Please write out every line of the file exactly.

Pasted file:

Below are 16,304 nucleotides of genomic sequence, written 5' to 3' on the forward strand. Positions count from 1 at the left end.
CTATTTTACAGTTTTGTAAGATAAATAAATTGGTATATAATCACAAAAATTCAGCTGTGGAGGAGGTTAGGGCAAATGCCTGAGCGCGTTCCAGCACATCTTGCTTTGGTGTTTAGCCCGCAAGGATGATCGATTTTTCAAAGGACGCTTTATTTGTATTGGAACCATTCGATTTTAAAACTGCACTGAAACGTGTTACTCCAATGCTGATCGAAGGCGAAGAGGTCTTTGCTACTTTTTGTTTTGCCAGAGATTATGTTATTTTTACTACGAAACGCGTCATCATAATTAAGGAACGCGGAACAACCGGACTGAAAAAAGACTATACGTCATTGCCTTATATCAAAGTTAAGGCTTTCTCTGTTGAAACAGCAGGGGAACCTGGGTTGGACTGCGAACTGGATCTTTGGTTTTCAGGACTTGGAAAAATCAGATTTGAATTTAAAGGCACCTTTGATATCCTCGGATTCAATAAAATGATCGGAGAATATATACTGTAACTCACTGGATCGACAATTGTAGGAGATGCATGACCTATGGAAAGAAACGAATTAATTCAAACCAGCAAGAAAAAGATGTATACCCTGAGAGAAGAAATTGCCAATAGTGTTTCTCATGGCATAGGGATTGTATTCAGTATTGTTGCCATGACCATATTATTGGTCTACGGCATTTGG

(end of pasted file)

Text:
Below are 16,304 nucleotides of genomic sequence, written 5' to 3' on the forward strand. Positions count from 1 at the left end.
CTATTTTACAGTTTTGTAAGATAAATAAATTGGTATATAATCACAAAAATTCAGCTGTGGAGGAGGTTAGGGCAAATGCCTGAGCGCGTTCCAGCACATCTTGCTTTGGTGTTTAGCCCGCAAGGATGATCGATTTTTCAAAGGACGCTTTATTTGTATTGGAACCATTCGATTTTAAAACTGCACTGAAACGTGTTACTCCAATGCTGATCGAAGGCGAAGAGGTCTTTGCTACTTTTTGTTTTGCCAGAGATTATGTTATTTTTACTACGAAACGCGTCATCATAATTAAGGAACGCGGAACAACCGGACTGAAAAAAGACTATACGTCATTGCCTTATATCAAAGTTAAGGCTTTCTCTGTTGAAACAGCAGGGGAACCTGGGTTGGACTGCGAACTGGATCTTTGGTTTTCAGGACTTGGAAAAATCAGATTTGAATTTAAAGGCACCTTTGATATCCTCGGATTCAATAAAATGATCGGAGAATATATACTGTAACTCACTGGATCGACAATTGTAGGAGATGCATGACCTATGGAAAGAAACGAATTAATTCAAACCAGCAAGAAAAAGATGTATACCCTGAGAGAAGAAATTGCCAATAGTGTTTCTCATGGCATAGGGATTGTATTCAGTATTGTTGCCATGACCATATTATTGGTCTACGGCATTTGG